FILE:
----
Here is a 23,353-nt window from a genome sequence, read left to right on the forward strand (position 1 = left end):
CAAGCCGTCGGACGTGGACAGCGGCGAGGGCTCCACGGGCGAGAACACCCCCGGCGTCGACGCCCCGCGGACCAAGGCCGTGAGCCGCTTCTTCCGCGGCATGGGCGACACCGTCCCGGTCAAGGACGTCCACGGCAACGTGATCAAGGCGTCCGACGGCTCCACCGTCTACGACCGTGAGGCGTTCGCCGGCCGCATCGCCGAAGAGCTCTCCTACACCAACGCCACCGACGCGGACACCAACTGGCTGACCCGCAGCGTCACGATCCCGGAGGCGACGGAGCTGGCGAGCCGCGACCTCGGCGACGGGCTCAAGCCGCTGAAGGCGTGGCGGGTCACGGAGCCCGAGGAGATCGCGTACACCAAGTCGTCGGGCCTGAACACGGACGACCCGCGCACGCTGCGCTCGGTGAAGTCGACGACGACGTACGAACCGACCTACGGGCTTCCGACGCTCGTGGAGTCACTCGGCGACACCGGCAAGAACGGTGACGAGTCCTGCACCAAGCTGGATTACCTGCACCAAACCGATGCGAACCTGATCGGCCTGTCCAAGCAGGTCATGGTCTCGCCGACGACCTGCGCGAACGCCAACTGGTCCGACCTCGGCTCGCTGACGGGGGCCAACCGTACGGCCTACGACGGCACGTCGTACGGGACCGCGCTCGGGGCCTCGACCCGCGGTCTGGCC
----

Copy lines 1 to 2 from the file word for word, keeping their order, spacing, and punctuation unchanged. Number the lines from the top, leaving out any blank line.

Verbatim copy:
Here is a 23,353-nt window from a genome sequence, read left to right on the forward strand (position 1 = left end):
CAAGCCGTCGGACGTGGACAGCGGCGAGGGCTCCACGGGCGAGAACACCCCCGGCGTCGACGCCCCGCGGACCAAGGCCGTGAGCCGCTTCTTCCGCGGCATGGGCGACACCGTCCCGGTCAAGGACGTCCACGGCAACGTGATCAAGGCGTCCGACGGCTCCACCGTCTACGACCGTGAGGCGTTCGCCGGCCGCATCGCCGAAGAGCTCTCCTACACCAACGCCACCGACGCGGACACCAACTGGCTGACCCGCAGCGTCACGATCCCGGAGGCGACGGAGCTGGCGAGCCGCGACCTCGGCGACGGGCTCAAGCCGCTGAAGGCGTGGCGGGTCACGGAGCCCGAGGAGATCGCGTACACCAAGTCGTCGGGCCTGAACACGGACGACCCGCGCACGCTGCGCTCGGTGAAGTCGACGACGACGTACGAACCGACCTACGGGCTTCCGACGCTCGTGGAGTCACTCGGCGACACCGGCAAGAACGGTGACGAGTCCTGCACCAAGCTGGATTACCTGCACCAAACCGATGCGAACCTGATCGGCCTGTCCAAGCAGGTCATGGTCTCGCCGACGACCTGCGCGAACGCCAACTGGTCCGACCTCGGCTCGCTGACGGGGGCCAACCGTACGGCCTACGACGGCACGTCGTACGGGACCGCGCTCGGGGCCTCGACCCGCGGTCTGGCC